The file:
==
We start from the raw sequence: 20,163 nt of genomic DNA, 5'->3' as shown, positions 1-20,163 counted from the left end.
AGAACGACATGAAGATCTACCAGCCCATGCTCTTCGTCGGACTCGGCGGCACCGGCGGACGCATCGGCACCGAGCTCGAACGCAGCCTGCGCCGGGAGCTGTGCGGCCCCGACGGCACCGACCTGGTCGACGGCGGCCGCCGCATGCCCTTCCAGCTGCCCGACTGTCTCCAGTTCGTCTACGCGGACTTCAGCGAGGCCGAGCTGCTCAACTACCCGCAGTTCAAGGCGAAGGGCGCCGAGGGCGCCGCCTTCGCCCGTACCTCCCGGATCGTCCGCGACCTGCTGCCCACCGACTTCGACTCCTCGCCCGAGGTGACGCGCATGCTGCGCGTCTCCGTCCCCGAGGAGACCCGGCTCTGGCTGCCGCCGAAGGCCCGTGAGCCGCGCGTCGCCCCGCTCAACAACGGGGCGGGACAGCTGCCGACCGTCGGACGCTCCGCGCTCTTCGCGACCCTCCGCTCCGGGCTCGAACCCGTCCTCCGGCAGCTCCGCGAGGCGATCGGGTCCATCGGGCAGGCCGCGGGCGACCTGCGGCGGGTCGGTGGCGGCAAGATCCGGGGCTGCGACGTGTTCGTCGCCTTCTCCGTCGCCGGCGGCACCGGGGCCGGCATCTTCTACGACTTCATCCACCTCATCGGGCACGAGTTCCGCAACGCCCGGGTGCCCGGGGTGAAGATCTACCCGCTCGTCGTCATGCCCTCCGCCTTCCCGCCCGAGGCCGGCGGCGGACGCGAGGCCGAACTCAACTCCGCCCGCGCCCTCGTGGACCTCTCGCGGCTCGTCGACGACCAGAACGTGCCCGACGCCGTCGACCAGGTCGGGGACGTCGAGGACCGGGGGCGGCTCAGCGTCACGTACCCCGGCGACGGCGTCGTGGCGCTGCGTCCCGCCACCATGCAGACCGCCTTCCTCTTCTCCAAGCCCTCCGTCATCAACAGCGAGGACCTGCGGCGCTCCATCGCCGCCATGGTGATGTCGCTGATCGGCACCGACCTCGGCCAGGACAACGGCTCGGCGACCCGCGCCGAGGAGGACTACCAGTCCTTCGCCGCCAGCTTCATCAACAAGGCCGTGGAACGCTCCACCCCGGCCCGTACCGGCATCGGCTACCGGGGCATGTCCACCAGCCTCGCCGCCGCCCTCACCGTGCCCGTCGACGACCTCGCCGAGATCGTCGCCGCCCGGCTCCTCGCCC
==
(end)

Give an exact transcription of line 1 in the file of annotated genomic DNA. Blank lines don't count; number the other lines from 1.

We start from the raw sequence: 20,163 nt of genomic DNA, 5'->3' as shown, positions 1-20,163 counted from the left end.